By Octavio Guzmán/Paula Escalada Medrano |
Philadelphia (USA) (EFE).- Cheap, powerful and with devastating effects on people, this is xylazine, an animal sedative used as a drug in the United States, which the authorities have just targeted, with the partial prohibition of its importation.
The Food and Drug Administration (FDA) has just banned the importation of medicines containing this substance, “a growing public health concern.”
It may only be imported for veterinary use, as it is used to sedate large animals such as horses and deer. When used in people, the authorities warn, it can cause serious and potentially fatal side effects.
Xylazine is, however, increasingly found in illicit drugs, mixed with fentanyl for example, and is very frequently detected in people who die from overdoses.
“This action is intended to prevent the drug from entering the US market for illicit purposes,” the FDA said in a news release Tuesday.
Xylazine will now be subject to increased scrutiny by the FDA, whose staff may stop a shipment of products if their legitimate veterinary use is not properly established.
In the opinion of the professor of Pharmaceutical Practice at the University of Connecticut, Michael White, “xylazine is a substance that worries the authorities more and more because it is very often added to other illicit products,” he told EFE.
The expert believes the import ban is correct, although as seen with fentanyl, which enters illegally across the border with Mexico, “it is incredibly difficult to prevent the products from reaching willing buyers.”
A problem in Kensington, Philadelphia
Although it is not as publicized as fentanyl – a substance that according to the authorities is widespread and causes 100,000 deaths a year in the country – this drug is widespread in neighborhoods such as Kensington, in Philadelphia (Pennsylvania), considered one of the largest markets Open air drug open from the east coast.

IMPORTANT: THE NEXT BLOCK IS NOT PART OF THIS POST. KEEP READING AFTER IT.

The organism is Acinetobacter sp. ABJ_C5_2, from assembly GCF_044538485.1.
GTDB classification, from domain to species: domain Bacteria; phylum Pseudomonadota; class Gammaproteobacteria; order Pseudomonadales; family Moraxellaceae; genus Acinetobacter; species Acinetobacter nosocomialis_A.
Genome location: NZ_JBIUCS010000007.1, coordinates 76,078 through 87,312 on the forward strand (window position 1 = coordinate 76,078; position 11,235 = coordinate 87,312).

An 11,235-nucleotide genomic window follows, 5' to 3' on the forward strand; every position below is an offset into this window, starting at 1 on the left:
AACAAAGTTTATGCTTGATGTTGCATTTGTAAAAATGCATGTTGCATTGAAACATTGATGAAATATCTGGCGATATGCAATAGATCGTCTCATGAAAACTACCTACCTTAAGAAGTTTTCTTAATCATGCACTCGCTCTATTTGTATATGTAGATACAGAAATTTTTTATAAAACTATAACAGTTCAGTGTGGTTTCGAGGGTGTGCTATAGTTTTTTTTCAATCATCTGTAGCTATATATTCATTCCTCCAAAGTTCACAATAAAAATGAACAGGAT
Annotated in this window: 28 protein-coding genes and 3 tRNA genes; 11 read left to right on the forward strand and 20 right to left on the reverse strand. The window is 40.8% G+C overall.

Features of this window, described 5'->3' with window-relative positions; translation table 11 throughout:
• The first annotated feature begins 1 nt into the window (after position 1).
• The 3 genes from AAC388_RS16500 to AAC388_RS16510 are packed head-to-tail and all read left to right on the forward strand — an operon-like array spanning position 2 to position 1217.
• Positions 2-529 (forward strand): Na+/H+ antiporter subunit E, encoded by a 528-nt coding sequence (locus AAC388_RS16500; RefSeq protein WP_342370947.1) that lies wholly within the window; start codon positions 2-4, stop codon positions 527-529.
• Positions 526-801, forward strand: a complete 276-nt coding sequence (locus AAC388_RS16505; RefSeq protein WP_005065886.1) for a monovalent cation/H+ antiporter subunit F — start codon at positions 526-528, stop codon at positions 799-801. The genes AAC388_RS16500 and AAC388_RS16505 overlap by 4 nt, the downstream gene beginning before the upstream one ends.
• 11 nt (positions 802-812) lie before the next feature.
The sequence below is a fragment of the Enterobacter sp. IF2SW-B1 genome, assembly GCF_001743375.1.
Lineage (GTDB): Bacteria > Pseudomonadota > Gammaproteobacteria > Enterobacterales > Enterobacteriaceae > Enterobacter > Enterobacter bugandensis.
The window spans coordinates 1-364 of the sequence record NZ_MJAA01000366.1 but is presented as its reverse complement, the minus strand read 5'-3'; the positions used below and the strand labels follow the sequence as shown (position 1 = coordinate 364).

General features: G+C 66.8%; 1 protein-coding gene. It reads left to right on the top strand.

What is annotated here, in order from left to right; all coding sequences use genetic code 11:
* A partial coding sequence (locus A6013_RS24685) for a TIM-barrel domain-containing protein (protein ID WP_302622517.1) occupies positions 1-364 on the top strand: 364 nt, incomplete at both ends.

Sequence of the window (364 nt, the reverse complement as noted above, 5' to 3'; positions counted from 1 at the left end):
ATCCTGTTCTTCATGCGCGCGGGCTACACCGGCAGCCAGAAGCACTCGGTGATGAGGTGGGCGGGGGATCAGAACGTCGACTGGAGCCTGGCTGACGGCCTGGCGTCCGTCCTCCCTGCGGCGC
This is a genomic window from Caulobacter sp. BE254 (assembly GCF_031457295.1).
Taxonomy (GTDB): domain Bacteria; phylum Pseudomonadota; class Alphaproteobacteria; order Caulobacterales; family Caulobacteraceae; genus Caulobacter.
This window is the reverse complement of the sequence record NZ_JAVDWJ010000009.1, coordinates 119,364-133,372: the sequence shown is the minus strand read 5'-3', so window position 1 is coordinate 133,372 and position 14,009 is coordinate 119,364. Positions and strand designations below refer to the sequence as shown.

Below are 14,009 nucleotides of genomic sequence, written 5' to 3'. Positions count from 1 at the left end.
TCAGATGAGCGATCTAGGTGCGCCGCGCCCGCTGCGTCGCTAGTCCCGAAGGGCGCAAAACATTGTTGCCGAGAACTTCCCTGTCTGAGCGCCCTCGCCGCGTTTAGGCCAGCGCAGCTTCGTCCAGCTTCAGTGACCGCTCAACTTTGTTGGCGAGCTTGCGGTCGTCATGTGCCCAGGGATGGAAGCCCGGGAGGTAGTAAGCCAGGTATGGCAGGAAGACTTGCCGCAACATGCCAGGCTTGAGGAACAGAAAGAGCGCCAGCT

In its streets, as EFE verified, its havoc can be observed: dozens of people lying on the sidewalks, taking drugs in plain sight, bent over by the effects of the drug or walking like zombies through streets full of syringes thrown on the ground.
All this while authorities and civil organizations are constantly distributing new syringes to prevent the transmission of diseases, as well as overdose kits such as Narcan, which is administered through the nose and reverses the potentially deadly effects of excessive drug use.
An antidote that does not work, however, for xylazine, as Michael White recalls. “Naloxone (the substance that Narcan contains) cannot reverse the effects of xylazine, so it may not completely reverse a multidrug overdose containing this substance,” he warns.
Although there is no clear official data on its lethal consequences, this substance has been found in 26% of drug overdose deaths in Pennsylvania, 19% in Maryland and 10% in Connecticut and is taken both alone and in combination with other products.
The street name for xylazine is “tranq”, and xylazine-cut fentanyl is called “tranq dope”. According to the US Drug Enforcement Administration (DEA), it has been spreading throughout the country for a decade.
White explains that it is a central nervous system depressant that can cause sedation and euphoria, unconsciousness, and amnesia. Although not an opioid, it can dangerously slow breathing and lower heart rate and blood pressure in higher doses, or when combined with alcohol or other sedatives.
It is also used, emphasizes the expert, to commit physical or sexual assaults, since “it can incapacitate the user for a period of time and can cause some amnesia in people who do not realize what happened to them.”
One of the most visible consequences of xylazine, the FDA warns, is “serious skin wounds, patches of dead and decaying tissue that become easily infected and, if left untreated, can lead to amputation.”
These wounds can develop in areas of the body far from where they are syringed and can become life-threatening.
“We will continue to use all the tools at our disposal and partner with the DEA and other federal, state and local agencies and stakeholders to stop these illegal activities and protect public health,” said FDA Commissioner Robert M. Califf, after the announcement of the partial ban on imports.